03.27.11: dinner for one (garlic chicken with Israeli couscous casserole or sabor de soledad part II)

Garlic Chicken Thighs with Israeli Couscous Casserole

After the escapades of my first foray into adventurous cooking on my own, I resolved to do better; specifically, I resolved to manage my time so that I wouldn’t be eating dinner at 8 once again. So I kept my time out of the apartment to a minimum and got my chicken into its marinade in the middle of the afternoon, because I was really excited about what I was making on Sunday and I really didn’t want to muck it up. This is a recipe that I had in my head for well over a week, and was one of the main impetuses to go to Despana the day before: it called for a cazuela and I love nothing more than a great excuse to hit up my favorite specialty shop in the city.

In any case, this fixation came about because I happened to pay attention to an episode of Secrets of a Restaurant Chef a few weeks ago. She was making this garlicky chicken over an Israeli couscous concoction and it sounded pretty good to me, especially because it called for several vegetables–thereby making it not nearly as “guilty” an indulgence as, say, aglio e olio.

(I know I keep coming back to that particular pasta dish, but really–it is the easiest dish I know how to make and the temptation to break down and make it in the face of more complicated fare was always present in the back of my mind. I even bought a box of angel hair to keep in the pantry for emergencies.)

Marinating the chicken thighs

Marinating the chicken was easy: the paste came together really quickly and a quick taste before the chicken went into the bowl had me excited to try the final product. The toasted cumin was an unexpected flavor but not an unwelcome one by any means, as it gave the chicken a meatier flavor but didn’t overpower any of the other ingredients.

Pollo  y cuscús a la cazuela

Really, my main worry centered around my brand-new cazuela. I had soaked it overnight as the staff at Despaña had advised and then let dry completely as it sat by a window, but the one thing that they told me was important was to not put a cold cazuela into a hot oven–but I also read that putting an empty dish into an oven was also not advisable. So what’s a girl to do? I ended up letting it hang out on the stove while I browned the chicken and cooked the vegetables and it warmed up nicely, and by the time I added everything into the vessel it was ready to go into the oven…and it didn’t fall apart.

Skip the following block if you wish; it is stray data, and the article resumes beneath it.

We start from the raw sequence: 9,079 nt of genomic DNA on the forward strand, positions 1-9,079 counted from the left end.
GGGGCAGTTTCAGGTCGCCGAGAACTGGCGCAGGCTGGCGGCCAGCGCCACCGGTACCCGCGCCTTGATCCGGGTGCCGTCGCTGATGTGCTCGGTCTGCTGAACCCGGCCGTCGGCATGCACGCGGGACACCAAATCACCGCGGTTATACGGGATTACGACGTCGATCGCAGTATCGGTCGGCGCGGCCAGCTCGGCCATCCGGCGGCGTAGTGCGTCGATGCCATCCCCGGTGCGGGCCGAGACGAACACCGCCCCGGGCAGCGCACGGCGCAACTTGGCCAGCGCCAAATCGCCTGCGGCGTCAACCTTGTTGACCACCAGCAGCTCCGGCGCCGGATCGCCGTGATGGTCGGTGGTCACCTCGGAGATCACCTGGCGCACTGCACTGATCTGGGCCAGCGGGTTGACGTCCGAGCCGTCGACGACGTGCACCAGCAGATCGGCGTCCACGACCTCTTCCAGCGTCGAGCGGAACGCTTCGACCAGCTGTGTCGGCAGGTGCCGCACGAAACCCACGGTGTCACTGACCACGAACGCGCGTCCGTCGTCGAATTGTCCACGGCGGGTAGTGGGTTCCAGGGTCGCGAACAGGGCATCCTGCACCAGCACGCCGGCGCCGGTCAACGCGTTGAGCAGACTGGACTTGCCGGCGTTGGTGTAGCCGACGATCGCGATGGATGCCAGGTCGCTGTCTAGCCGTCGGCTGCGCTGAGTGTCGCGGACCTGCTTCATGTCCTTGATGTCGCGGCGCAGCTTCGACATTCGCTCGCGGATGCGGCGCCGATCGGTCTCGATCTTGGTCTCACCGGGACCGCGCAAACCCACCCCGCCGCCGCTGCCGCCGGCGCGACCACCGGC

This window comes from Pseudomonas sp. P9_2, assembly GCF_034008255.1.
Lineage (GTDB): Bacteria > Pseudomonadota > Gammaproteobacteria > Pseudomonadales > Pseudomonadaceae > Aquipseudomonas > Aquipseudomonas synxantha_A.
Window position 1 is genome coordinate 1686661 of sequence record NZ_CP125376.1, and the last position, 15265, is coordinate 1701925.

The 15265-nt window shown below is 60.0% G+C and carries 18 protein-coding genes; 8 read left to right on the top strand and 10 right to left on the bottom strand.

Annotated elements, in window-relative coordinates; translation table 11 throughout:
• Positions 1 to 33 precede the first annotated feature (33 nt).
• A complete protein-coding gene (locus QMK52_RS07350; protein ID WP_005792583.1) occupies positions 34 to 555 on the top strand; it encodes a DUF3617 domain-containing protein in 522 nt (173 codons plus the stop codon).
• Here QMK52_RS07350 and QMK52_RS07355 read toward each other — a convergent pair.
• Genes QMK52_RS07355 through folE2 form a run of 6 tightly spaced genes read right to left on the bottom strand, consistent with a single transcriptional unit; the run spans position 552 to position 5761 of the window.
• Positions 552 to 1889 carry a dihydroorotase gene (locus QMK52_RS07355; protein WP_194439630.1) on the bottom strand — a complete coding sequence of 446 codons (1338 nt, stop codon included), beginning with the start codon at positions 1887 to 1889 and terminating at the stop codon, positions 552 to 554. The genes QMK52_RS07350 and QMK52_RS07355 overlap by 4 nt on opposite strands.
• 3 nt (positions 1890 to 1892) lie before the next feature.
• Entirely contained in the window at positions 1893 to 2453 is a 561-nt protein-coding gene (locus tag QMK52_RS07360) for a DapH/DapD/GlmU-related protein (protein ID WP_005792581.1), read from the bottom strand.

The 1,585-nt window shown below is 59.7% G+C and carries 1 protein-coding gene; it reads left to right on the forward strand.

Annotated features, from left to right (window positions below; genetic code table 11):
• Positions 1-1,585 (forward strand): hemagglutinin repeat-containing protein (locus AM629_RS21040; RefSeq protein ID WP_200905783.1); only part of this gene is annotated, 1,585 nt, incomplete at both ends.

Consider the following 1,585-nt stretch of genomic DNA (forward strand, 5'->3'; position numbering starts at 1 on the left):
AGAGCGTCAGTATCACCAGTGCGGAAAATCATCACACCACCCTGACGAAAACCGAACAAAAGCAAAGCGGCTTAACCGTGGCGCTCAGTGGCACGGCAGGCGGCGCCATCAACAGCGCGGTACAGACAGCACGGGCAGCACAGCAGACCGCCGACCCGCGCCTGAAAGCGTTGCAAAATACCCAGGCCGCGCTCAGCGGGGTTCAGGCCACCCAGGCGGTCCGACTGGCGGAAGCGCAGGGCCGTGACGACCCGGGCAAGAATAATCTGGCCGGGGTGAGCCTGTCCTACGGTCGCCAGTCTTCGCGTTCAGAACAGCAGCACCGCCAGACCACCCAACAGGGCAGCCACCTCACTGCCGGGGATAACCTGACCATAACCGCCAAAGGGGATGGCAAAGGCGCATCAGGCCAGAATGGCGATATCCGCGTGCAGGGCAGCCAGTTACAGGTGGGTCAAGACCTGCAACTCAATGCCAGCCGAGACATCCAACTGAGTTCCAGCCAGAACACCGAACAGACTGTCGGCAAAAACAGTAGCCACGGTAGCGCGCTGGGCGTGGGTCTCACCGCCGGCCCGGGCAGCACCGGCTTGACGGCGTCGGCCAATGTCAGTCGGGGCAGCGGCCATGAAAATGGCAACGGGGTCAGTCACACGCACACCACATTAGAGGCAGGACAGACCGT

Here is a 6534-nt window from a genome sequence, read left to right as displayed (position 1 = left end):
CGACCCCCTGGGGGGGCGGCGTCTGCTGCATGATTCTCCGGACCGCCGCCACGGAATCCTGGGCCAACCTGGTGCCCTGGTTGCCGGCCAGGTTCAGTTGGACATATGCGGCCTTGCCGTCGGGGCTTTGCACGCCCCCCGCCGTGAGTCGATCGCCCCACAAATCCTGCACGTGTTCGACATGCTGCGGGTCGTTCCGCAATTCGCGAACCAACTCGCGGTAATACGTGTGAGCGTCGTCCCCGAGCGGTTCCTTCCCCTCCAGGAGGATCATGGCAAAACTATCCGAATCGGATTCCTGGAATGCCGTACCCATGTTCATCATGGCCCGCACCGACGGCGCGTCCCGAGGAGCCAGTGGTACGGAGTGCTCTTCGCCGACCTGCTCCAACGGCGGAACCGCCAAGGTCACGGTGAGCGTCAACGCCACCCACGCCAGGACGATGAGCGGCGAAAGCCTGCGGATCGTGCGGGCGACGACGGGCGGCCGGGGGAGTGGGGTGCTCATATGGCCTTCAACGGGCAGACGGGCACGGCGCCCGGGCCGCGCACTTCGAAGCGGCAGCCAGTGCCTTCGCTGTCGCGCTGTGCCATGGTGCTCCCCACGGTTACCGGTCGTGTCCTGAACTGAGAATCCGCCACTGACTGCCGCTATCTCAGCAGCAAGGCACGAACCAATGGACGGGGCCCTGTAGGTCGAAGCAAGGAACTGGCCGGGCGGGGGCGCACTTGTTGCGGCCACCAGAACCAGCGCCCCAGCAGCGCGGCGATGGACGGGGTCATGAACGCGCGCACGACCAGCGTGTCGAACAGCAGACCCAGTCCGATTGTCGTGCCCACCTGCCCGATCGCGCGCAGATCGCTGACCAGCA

Nor did it crack apart when I washed it later, so that was a win for me. What I wasn’t as pleased with was the texture of the chicken thighs: I’m pretty sure I overcooked them when I browned them so they were just a little too much on the dry side than I like–but I also didn’t give myself food poisoning so I guess that makes up for it?

Regardless, this is a recipe that I emphatically encourage you to try whether you’re cooking for yourself (with leftovers in mind) or you need something that will satisfy the appetites of a hungry family. If you can, substitute vermouth for the white wine Anne calls for, as it’s a bit more aromatic much more flavorful–plus it keeps for much longer than wine does.

Next up: while elaborate weekend meals are all well and good, the real test of my mettle comes after full workdays and a three-plus-hour round trip commute.

  1. That looks scrumptious! And isn’t it great when you get an excuse to hit up your favorite gadget shop?

  2. jillian said:

    based solely on the photos, I feel I am OBSESSED with Israeli couscous. So proudly plump!

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